A New York City law that would allow noncitizens to vote in municipal elections faces yet another legal challenge, this time in federal court.

The Public Interest Legal Foundation, an Indiana-based conservative legal group, has filed a lawsuit in U.S. District Court on behalf of four local Black registered voters who contend that the law is racially discriminatory in violation of federal election law.

The challenge to Local Law 11, which was adopted by the City Council in December and became law in January, comes after a New York state judge ruled the measure violates the state constitution, casting its future in doubt for unrelated reasons. The city has vowed to appeal.

Jerry Goldfeder, a lawyer who represents the Board of Elections, says he’s unsure why PILF opted to file another lawsuit after the judge struck down the law. He said, “You can only kill a person once.”

PILF’s federal lawsuit is “completely different” than the ongoing state case because it’s about discrimination, PILF spokeswoman Lauren Bowman said in a statement. “New York City Councilmembers made explicit statements that this was about race,” she continued. “You cannot do that in our country."

Local Law 11 would allow roughly 1 million noncitizen residents who are authorized to live and work in the city the right to participate in local elections, as a handful of municipalities across the nation permit, including in Maryland and California. A U.S. law bars noncitizens from voting in federal elections.

While the New York City measure doesn’t explicitly mention race, according to the complaint, its proponents asserted racially discriminatory aims: to shift electoral power to Hispanic and Asian voters, who would gain electoral power, and diminish the strength of Black voters and other racial groups.

PILF, as reported earlier in The City, recently filed the complaint in federal court after a state judge dismissed a very similar challenge the group pursued earlier this year.

According to reports by Reuters and The New Yorker, PILF’s leaders have been among a cadre of lawyers who have stoked unfounded fears of election fraud across the country and backed former President Donald Trump’s lies that the 2020 election was stolen. In reply to the press reports, Bowman said in a statement that read in part, “The Public Interest Legal Foundation is a nonprofit, public interest law firm dedicated exclusively to election integrity. Fears of election crimes are not baseless."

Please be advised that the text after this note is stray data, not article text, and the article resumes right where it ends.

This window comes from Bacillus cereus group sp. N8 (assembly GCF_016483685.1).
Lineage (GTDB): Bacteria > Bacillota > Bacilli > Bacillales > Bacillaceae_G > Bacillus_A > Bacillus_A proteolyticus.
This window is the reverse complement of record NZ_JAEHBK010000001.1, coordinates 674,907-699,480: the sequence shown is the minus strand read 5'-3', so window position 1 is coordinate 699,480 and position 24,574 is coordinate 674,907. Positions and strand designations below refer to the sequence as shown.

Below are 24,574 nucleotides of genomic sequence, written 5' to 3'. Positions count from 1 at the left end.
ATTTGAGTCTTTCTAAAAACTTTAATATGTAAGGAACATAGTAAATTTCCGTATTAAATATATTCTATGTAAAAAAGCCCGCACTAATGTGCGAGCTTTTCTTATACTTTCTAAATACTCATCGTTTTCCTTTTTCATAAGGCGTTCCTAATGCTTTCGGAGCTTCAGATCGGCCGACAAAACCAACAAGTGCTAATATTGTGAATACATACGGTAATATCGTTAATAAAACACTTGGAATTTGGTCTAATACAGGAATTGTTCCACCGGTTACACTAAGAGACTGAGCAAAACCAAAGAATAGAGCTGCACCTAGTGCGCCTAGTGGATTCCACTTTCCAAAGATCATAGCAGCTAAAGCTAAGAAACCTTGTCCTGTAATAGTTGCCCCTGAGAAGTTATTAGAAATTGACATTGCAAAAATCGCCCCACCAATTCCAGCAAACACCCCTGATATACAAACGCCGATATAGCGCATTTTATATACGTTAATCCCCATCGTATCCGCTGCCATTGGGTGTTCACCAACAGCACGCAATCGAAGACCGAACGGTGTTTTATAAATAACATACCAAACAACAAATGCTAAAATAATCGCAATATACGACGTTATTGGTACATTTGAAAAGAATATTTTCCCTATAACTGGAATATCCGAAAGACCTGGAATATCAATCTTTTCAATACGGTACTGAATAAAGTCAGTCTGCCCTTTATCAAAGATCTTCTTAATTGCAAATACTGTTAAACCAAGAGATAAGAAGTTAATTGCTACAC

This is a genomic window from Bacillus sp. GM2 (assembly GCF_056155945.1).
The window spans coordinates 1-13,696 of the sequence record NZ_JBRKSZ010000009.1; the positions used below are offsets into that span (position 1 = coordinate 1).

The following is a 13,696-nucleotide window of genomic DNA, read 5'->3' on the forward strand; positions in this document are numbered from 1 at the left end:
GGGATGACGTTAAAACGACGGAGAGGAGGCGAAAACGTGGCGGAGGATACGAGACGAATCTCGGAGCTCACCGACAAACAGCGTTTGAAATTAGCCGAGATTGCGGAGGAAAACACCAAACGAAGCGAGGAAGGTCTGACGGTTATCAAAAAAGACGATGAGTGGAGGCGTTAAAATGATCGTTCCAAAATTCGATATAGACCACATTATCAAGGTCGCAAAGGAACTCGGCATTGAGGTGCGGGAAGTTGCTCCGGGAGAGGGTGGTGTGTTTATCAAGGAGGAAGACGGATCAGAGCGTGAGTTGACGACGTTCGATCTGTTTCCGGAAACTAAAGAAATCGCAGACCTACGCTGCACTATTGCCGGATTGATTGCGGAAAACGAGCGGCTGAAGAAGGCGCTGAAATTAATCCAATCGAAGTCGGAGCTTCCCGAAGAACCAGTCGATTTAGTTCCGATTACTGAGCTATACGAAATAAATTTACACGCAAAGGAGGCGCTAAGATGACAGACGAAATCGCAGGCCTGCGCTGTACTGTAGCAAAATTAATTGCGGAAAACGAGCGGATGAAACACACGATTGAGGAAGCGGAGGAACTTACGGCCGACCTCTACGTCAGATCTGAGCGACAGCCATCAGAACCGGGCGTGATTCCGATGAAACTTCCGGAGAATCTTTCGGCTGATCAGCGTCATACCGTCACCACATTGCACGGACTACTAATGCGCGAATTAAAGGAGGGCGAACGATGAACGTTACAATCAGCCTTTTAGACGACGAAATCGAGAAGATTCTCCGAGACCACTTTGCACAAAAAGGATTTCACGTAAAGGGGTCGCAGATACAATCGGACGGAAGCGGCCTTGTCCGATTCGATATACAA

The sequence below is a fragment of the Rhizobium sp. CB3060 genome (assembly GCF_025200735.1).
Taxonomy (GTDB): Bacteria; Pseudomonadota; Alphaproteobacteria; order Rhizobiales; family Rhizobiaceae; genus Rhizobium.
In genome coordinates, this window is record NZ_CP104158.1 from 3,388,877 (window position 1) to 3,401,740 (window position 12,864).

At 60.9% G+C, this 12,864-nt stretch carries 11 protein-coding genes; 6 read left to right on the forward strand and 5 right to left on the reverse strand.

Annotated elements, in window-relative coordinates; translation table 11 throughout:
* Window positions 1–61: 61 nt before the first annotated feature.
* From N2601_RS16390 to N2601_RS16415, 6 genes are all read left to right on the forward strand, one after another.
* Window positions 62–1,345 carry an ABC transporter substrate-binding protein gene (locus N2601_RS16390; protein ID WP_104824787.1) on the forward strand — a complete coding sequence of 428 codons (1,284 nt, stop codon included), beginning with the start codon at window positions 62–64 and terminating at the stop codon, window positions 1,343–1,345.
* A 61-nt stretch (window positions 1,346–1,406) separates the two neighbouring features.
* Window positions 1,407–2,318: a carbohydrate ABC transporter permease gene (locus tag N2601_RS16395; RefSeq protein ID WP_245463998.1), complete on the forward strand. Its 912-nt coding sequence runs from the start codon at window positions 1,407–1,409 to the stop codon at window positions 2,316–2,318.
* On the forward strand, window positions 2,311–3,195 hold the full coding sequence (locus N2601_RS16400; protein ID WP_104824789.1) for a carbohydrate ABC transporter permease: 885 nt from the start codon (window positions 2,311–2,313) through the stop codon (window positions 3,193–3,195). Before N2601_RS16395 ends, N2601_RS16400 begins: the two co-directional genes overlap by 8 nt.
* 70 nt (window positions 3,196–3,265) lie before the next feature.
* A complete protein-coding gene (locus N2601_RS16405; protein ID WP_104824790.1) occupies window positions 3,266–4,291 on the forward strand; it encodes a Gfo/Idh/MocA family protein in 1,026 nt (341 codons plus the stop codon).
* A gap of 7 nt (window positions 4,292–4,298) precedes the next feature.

An earlier ruling

The city law has been on life support even without PILF’s intervention.

In late June, state Supreme Court Justice Ralph Porzio ruled the law violated both the state constitution and state election laws, which only explicitly extend voting rights to citizens. That challenge was brought by a group led by Vito Fossella, the Republican Staten Island borough president.

Porzio wrote that the only way to extend voting rights to noncitizens is by referendum. In July, the city filed notice it would appeal Porzio’s injunction putting Local Law 11 on hold.

Amid a national tug-of-war over voting rights – with legislation and court cases seeking either to expand or curtail voting access and eligibility, largely divided on political lines – the federal lawsuit against Local Law 11 brings a new argument to the courts, according to University of Kentucky law professor Josh Douglas, who studies voting rights and elections law.

He said the challenge marked the first time he had seen a litigant cite the 15th Amendment in arguing the expansion of voting rights for one group violates the rights of another. He calls the claim a “crazy” and “radical” subversion of the original intent of the very laws the lawsuit cites to protect minority rights.

The 15th Amendment prohibits states from denying people the right to vote based on their race.

For the proposition that the law change would hurt Black voters, the lawsuit cites statements by current city officials in Mayor Eric Adams’ administration when they were still city councilmembers last year.

“This particular legislation is going to shift the power dynamics in New York City in a major way,” Cultural Affairs Commissioner Laurie Cumbo – then a councilmember representing parts of Brooklyn – is quoted in the lawsuit as saying. And later on: “I’m clear how the Dominican Republic community will benefit, but not the African American community.”

The complaint highlights Cumbo’s request to study the bill’s impact on local Black voters, which plaintiffs claim the council ignored before pushing ahead to pass the measure.

Adams and Cumbo did not immediately respond to requests for comment.

Douglas noted that the federal lawsuit would represent another avenue for halting Local Law 11 in the event the state judge’s ruling on the measure was reversed.

Douglas also offered another rationale for the suit: to promote a new perspective on the 15th Amendment’s racial voting protections – and to issue a warning of sorts for states and cities seeking to pursue laws that expand the right to vote.


This article was updated to clarify professor Josh Douglas' analysis of the PILF group's complaint.